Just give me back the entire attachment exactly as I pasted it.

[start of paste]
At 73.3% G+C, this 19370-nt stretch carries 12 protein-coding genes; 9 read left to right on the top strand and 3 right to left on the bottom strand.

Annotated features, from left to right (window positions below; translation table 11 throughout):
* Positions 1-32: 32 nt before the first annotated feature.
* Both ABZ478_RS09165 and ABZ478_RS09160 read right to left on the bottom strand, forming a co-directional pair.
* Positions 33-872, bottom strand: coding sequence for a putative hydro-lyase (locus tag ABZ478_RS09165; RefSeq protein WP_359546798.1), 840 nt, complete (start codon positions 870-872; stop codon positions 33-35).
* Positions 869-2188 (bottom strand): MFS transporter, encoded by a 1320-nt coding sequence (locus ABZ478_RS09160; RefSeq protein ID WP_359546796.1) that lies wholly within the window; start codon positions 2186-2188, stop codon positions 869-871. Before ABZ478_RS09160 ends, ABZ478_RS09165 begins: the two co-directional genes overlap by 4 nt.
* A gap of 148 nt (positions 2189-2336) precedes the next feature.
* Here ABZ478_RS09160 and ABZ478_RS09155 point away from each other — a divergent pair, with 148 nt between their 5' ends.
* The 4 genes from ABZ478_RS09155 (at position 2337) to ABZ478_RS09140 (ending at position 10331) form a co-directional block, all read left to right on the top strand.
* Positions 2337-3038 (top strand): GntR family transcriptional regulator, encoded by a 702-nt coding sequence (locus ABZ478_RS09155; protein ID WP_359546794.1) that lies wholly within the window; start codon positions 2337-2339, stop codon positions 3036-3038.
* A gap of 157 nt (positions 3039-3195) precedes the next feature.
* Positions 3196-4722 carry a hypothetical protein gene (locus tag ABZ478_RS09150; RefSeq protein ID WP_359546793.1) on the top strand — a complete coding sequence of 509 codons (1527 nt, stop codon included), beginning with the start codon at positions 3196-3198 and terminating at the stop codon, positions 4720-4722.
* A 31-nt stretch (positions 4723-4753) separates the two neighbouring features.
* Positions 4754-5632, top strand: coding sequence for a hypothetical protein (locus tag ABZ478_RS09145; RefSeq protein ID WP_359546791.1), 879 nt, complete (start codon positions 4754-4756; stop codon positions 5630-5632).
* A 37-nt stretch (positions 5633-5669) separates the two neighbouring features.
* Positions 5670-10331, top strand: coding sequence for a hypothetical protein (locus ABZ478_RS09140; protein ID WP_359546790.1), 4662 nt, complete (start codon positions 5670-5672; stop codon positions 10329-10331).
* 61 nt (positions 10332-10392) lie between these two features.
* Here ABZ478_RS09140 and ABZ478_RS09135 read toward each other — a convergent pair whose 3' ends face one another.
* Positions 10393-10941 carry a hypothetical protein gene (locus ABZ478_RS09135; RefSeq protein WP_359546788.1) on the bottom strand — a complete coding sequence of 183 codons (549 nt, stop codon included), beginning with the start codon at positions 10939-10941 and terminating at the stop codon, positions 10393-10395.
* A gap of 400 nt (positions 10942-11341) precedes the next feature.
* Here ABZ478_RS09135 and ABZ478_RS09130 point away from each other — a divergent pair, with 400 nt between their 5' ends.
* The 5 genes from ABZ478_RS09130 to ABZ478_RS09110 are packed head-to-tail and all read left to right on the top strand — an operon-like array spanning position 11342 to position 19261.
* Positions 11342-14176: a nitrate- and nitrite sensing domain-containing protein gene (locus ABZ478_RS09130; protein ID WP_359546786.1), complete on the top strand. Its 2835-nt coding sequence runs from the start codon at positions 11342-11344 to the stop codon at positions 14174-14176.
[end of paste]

At 73.3% G+C, this 19370-nt stretch carries 12 protein-coding genes; 9 read left to right on the top strand and 3 right to left on the bottom strand.

Annotated features, from left to right (window positions below; translation table 11 throughout):
* Positions 1-32: 32 nt before the first annotated feature.
* Both ABZ478_RS09165 and ABZ478_RS09160 read right to left on the bottom strand, forming a co-directional pair.
* Positions 33-872, bottom strand: coding sequence for a putative hydro-lyase (locus tag ABZ478_RS09165; RefSeq protein WP_359546798.1), 840 nt, complete (start codon positions 870-872; stop codon positions 33-35).
* Positions 869-2188 (bottom strand): MFS transporter, encoded by a 1320-nt coding sequence (locus ABZ478_RS09160; RefSeq protein ID WP_359546796.1) that lies wholly within the window; start codon positions 2186-2188, stop codon positions 869-871. Before ABZ478_RS09160 ends, ABZ478_RS09165 begins: the two co-directional genes overlap by 4 nt.
* A gap of 148 nt (positions 2189-2336) precedes the next feature.
* Here ABZ478_RS09160 and ABZ478_RS09155 point away from each other — a divergent pair, with 148 nt between their 5' ends.
* The 4 genes from ABZ478_RS09155 (at position 2337) to ABZ478_RS09140 (ending at position 10331) form a co-directional block, all read left to right on the top strand.
* Positions 2337-3038 (top strand): GntR family transcriptional regulator, encoded by a 702-nt coding sequence (locus ABZ478_RS09155; protein ID WP_359546794.1) that lies wholly within the window; start codon positions 2337-2339, stop codon positions 3036-3038.
* A gap of 157 nt (positions 3039-3195) precedes the next feature.
* Positions 3196-4722 carry a hypothetical protein gene (locus tag ABZ478_RS09150; RefSeq protein ID WP_359546793.1) on the top strand — a complete coding sequence of 509 codons (1527 nt, stop codon included), beginning with the start codon at positions 3196-3198 and terminating at the stop codon, positions 4720-4722.
* A 31-nt stretch (positions 4723-4753) separates the two neighbouring features.
* Positions 4754-5632, top strand: coding sequence for a hypothetical protein (locus tag ABZ478_RS09145; RefSeq protein ID WP_359546791.1), 879 nt, complete (start codon positions 4754-4756; stop codon positions 5630-5632).
* A 37-nt stretch (positions 5633-5669) separates the two neighbouring features.
* Positions 5670-10331, top strand: coding sequence for a hypothetical protein (locus ABZ478_RS09140; protein ID WP_359546790.1), 4662 nt, complete (start codon positions 5670-5672; stop codon positions 10329-10331).
* 61 nt (positions 10332-10392) lie between these two features.
* Here ABZ478_RS09140 and ABZ478_RS09135 read toward each other — a convergent pair whose 3' ends face one another.
* Positions 10393-10941 carry a hypothetical protein gene (locus ABZ478_RS09135; RefSeq protein WP_359546788.1) on the bottom strand — a complete coding sequence of 183 codons (549 nt, stop codon included), beginning with the start codon at positions 10939-10941 and terminating at the stop codon, positions 10393-10395.
* A gap of 400 nt (positions 10942-11341) precedes the next feature.
* Here ABZ478_RS09135 and ABZ478_RS09130 point away from each other — a divergent pair, with 400 nt between their 5' ends.
* The 5 genes from ABZ478_RS09130 to ABZ478_RS09110 are packed head-to-tail and all read left to right on the top strand — an operon-like array spanning position 11342 to position 19261.
* Positions 11342-14176: a nitrate- and nitrite sensing domain-containing protein gene (locus ABZ478_RS09130; protein ID WP_359546786.1), complete on the top strand. Its 2835-nt coding sequence runs from the start codon at positions 11342-11344 to the stop codon at positions 14174-14176.